s2 = s `div` 2
          genSubTree = genTree s2
        in
          oneof [
            Leaf <$> arbitrary
          , Branch <$> genSubTree <*> genSubTree
          ]

Note however that the size of the tree is actually bounded by the size parameter plus one.

Also note that none of the trees bounded by the size 10 are going to have subtrees with sizes 8 and 2. We’ll still get those trees when the size parameter is 16 or above, but it does mean that our interpretation is a bit wobbly.

We can do much better on this front. I recommend Brent Yorgey’s posts here and here if you’re interested, and the code here. I have some other things up my sleeve which I hope to cover later, which is why I’m leaving that alone for now.

Given all of that, the implementation of shrink is something of a relief:

  shrink (Branch t1 t2) = 
    t1 :: t2 :: fmap (\(b1, b2) -> Branch b1 b2) (shrink (t1, t2))
  shrink (Leaf l) = 
    Leaf <$> shrink l

Properties

A Property is something we want to test.

There is a Testable typeclass that converts things to Property:

instance Testable Bool
instance Testable Property
instance (Arbitrary a, Show a, Testable prop) => Testable (a -> prop)

and so we can do either:

sort_idempotent_prop :: [Int] -> Bool
sort_idempotent_prop xs =
  sort xs == sort (sort xs)

or:

sort_idempotent_prop :: [Int] -> Property
sort_idempotent_prop xs =
  property $ sort xs == sort (sort xs)

because we have an Arbitrary instance for [Int].

We can test these using quickCheck:

> quickCheck sort_idempotent
+++ OK, passed 100 tests.

If we’re putting Property in the signature, we might as well use some of it’s features.

Let’s look at a property that fails:

reverse_idempotent_prop :: [Int] -> Property
reverse_idempotent_prop xs =
  property $ reverse xs == reverse (reverse xs)
  
> quickCheck reverse_idempotent_prop
*** Failed! Falsifiable (after 7 tests and 5 shrinks):
[0,1]

We can use === to print counterexamples when a test fails:

reverse_idempotent_prop :: [Int] -> Property
reverse_idempotent_prop xs =
  reverse xs === reverse (reverse xs)
  
> quickCheck reverse_idempotent_prop
*** Failed! Falsifiable (after 5 tests and 1 shrink):
[0,1]
[1,0] /= [0,1]

which looks simple here, but can be a huge time-saver with more complex properties.

We have a couple of options for using Gens to produce a Property.

Let’s say I have the following:

genLeftSkewedTree    :: Arbitrary a => Gen (Tree a)
shrinkLeftSkewedTree :: Tree a -> [Tree a]

We can wrap this up in a newtype:

newtype LeftSkewedTree a = 
  LeftSkewedTree { getLSTree :: Tree a}
  deriving (Eq, Show)
  
instance Arbitrary a => Arbitrary (LeftSkewedTree a) where
  arbitrary = LeftSkewedTree <$> genLeftSkewedTree
  shrink = fmap LeftSkewedTree . shrinkLeftSkewedTree . getLSTree

and use it in a property like this:

myProp :: LeftSkewedTree Int -> Bool
myProp lst = ...

We can also just use it directly, via forAll or forAllShrink:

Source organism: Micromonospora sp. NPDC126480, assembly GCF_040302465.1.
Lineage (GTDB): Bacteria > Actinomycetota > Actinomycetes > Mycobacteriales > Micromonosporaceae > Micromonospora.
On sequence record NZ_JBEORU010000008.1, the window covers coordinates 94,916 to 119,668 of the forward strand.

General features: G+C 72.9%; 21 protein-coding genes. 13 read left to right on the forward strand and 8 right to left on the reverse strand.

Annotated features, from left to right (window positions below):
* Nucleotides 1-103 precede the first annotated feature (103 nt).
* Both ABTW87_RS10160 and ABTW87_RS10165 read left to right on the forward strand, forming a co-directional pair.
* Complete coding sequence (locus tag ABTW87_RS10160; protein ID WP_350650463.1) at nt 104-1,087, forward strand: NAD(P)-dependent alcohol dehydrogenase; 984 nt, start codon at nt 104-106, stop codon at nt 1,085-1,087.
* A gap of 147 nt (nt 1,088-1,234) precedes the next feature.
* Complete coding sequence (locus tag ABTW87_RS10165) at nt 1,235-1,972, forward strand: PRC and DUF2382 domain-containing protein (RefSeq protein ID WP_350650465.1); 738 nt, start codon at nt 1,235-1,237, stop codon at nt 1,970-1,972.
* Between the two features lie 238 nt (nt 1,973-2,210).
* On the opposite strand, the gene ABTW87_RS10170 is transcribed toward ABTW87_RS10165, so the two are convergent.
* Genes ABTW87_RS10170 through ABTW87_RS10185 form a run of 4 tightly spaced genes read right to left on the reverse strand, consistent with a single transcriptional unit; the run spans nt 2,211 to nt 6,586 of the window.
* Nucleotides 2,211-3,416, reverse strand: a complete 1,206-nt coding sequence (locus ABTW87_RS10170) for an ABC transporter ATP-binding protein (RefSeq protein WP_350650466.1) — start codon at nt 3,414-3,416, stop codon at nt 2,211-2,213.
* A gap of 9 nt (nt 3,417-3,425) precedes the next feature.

myProp' :: Tree Int -> Bool
myProp' t = ...

-- if we care about shrinking
myProp1 :: Property
myProp1 = 
  forAllShrink genLeftSkewedTree shrinkLeftSkewedTree myProp'

-- if we don't care about shrinking
myProp2 :: Property
myProp2 = 
  forAll genLeftSkewedTree myProp'

I tend to use the newtype approach most of the time. If something is common and I’m sure it’s sticking around, I’ll tend to accumulate functionality around the generators, and the newtype tends to help keep that in order. It also makes the properties easier to read.

I tend to use forAll and forAllShrink if I need a one-off combination of Gens for a property, if I can’t easily use a newtype for some reason, or if I’m prototyping something and aren’t sure if I’m going to need the Gen in that form when I’m done.

Working with a Property also means we can also use ==> to filter out invalid inputs.

We can take this failing property:

reverse_head :: [Int] -> Property
reverse_head xs =
  head xs === last (reverse xs)

> quickCheck reverse_head
*** Failed! Exception: 'Prelude.head: empty list' (after 1 test):
[]
Exception thrown while printing test case: 'Prelude.head: empty list'

and fix it up:

reverse_head :: [Int] -> Property
reverse_head xs =
  (not . null $ xs) ==>
    head xs === last (reverse xs)

> quickCheck reverse_head
+++ OK, passed 100 tests.

If the filtering is to aggressive we may not be able to generate enough data to fulfill the test.

propReverseSingle :: [Int]
                  -> Property
propReverseSingle xs =
  length xs == 1 ==> 
    xs == reverse xs

> quickCheck propReverseSingle
*** Gave up! Passed only 43 tests.

I tend to use ==> when I’m certain that I’m dealing with an edge case that makes up a small percentage of the test data (and I usually check that with classify, collect or cover).

If that’s not the case I tend to expand my library of Gen related helpers.

genSingletonList :: Arbitrary a
                 => Gen [a]
genSingletonList = do
  x <- arbitrary
  return [x]

shrinkSingletonList :: Arbitrary a
                    => [a]
                   -> [[a]]
shrinkSingletonList [x] =
  fmap pure (shrink x)
shrinkSingletonList _ =
  []
  
newtype SingletonList a = SingletonList {
    getSingletonList :: [a]
  } deriving (Eq, Ord, Show)

instance Arbitrary a => Arbitrary (SingletonList a) where
  arbitrary =
    fmap SingletonList genSingletonList
  shrink =
    fmap SingletonList .
    shrinkSingletonList .
    getSingletonList

propReverseSingle :: SingletonList Int
                  -> Bool
propReverseSingle (SingletonList xs) =
  xs == reverse xs

> quickCheck propReverseSingle
+++ OK, passed 100 tests.
Site proudly generated by Hakyll